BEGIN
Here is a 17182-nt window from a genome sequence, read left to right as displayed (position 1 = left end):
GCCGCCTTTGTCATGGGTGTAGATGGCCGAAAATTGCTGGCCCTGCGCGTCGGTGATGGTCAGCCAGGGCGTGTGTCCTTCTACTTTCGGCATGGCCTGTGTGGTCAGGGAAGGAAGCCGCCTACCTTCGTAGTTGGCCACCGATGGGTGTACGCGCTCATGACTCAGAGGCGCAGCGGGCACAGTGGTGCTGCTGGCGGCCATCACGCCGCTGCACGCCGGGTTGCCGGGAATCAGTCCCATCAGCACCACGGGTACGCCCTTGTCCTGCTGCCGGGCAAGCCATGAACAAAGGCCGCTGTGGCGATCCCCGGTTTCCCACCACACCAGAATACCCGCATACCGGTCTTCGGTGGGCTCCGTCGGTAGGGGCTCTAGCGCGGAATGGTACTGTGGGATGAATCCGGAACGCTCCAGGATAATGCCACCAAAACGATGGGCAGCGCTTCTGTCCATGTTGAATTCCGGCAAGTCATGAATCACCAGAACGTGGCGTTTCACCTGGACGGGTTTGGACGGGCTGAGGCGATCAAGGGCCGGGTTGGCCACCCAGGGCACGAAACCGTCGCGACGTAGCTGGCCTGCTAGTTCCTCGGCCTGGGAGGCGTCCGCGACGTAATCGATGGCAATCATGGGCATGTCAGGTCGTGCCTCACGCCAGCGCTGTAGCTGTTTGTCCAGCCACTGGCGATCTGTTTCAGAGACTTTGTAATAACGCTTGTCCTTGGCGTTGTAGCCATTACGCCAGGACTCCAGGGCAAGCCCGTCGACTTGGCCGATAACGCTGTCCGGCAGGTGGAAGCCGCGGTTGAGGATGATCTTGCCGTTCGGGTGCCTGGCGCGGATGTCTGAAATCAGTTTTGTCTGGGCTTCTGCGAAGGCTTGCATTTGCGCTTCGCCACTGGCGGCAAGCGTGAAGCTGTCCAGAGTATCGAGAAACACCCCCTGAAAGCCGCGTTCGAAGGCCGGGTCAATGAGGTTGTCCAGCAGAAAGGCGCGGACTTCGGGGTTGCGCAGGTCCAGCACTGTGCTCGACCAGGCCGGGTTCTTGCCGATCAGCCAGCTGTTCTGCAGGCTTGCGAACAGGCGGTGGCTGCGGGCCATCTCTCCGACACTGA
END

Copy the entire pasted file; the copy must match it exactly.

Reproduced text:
Here is a 17182-nt window from a genome sequence, read left to right as displayed (position 1 = left end):
GCCGCCTTTGTCATGGGTGTAGATGGCCGAAAATTGCTGGCCCTGCGCGTCGGTGATGGTCAGCCAGGGCGTGTGTCCTTCTACTTTCGGCATGGCCTGTGTGGTCAGGGAAGGAAGCCGCCTACCTTCGTAGTTGGCCACCGATGGGTGTACGCGCTCATGACTCAGAGGCGCAGCGGGCACAGTGGTGCTGCTGGCGGCCATCACGCCGCTGCACGCCGGGTTGCCGGGAATCAGTCCCATCAGCACCACGGGTACGCCCTTGTCCTGCTGCCGGGCAAGCCATGAACAAAGGCCGCTGTGGCGATCCCCGGTTTCCCACCACACCAGAATACCCGCATACCGGTCTTCGGTGGGCTCCGTCGGTAGGGGCTCTAGCGCGGAATGGTACTGTGGGATGAATCCGGAACGCTCCAGGATAATGCCACCAAAACGATGGGCAGCGCTTCTGTCCATGTTGAATTCCGGCAAGTCATGAATCACCAGAACGTGGCGTTTCACCTGGACGGGTTTGGACGGGCTGAGGCGATCAAGGGCCGGGTTGGCCACCCAGGGCACGAAACCGTCGCGACGTAGCTGGCCTGCTAGTTCCTCGGCCTGGGAGGCGTCCGCGACGTAATCGATGGCAATCATGGGCATGTCAGGTCGTGCCTCACGCCAGCGCTGTAGCTGTTTGTCCAGCCACTGGCGATCTGTTTCAGAGACTTTGTAATAACGCTTGTCCTTGGCGTTGTAGCCATTACGCCAGGACTCCAGGGCAAGCCCGTCGACTTGGCCGATAACGCTGTCCGGCAGGTGGAAGCCGCGGTTGAGGATGATCTTGCCGTTCGGGTGCCTGGCGCGGATGTCTGAAATCAGTTTTGTCTGGGCTTCTGCGAAGGCTTGCATTTGCGCTTCGCCACTGGCGGCAAGCGTGAAGCTGTCCAGAGTATCGAGAAACACCCCCTGAAAGCCGCGTTCGAAGGCCGGGTCAATGAGGTTGTCCAGCAGAAAGGCGCGGACTTCGGGGTTGCGCAGGTCCAGCACTGTGCTCGACCAGGCCGGGTTCTTGCCGATCAGCCAGCTGTTCTGCAGGCTTGCGAACAGGCGGTGGCTGCGGGCCATCTCTCCGACACTGA